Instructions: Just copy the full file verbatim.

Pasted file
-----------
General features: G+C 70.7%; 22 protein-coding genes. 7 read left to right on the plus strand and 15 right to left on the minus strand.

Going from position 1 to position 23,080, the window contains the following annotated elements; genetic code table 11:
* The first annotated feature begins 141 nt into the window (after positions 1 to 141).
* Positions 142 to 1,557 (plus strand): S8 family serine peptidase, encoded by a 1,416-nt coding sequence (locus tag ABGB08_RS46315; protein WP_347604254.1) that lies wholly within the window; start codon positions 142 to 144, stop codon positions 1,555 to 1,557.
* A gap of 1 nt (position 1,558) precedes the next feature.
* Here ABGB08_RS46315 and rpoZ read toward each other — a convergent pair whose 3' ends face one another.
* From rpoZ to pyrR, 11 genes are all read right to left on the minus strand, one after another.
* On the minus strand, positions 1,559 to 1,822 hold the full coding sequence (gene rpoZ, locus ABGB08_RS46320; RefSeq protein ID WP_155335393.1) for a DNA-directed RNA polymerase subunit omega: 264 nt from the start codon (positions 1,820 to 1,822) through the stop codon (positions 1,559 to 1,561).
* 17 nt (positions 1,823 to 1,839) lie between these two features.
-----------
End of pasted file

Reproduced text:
General features: G+C 70.7%; 22 protein-coding genes. 7 read left to right on the plus strand and 15 right to left on the minus strand.

Going from position 1 to position 23,080, the window contains the following annotated elements; genetic code table 11:
* The first annotated feature begins 141 nt into the window (after positions 1 to 141).
* Positions 142 to 1,557 (plus strand): S8 family serine peptidase, encoded by a 1,416-nt coding sequence (locus tag ABGB08_RS46315; protein WP_347604254.1) that lies wholly within the window; start codon positions 142 to 144, stop codon positions 1,555 to 1,557.
* A gap of 1 nt (position 1,558) precedes the next feature.
* Here ABGB08_RS46315 and rpoZ read toward each other — a convergent pair whose 3' ends face one another.
* From rpoZ to pyrR, 11 genes are all read right to left on the minus strand, one after another.
* On the minus strand, positions 1,559 to 1,822 hold the full coding sequence (gene rpoZ, locus ABGB08_RS46320; RefSeq protein ID WP_155335393.1) for a DNA-directed RNA polymerase subunit omega: 264 nt from the start codon (positions 1,820 to 1,822) through the stop codon (positions 1,559 to 1,561).
* 17 nt (positions 1,823 to 1,839) lie between these two features.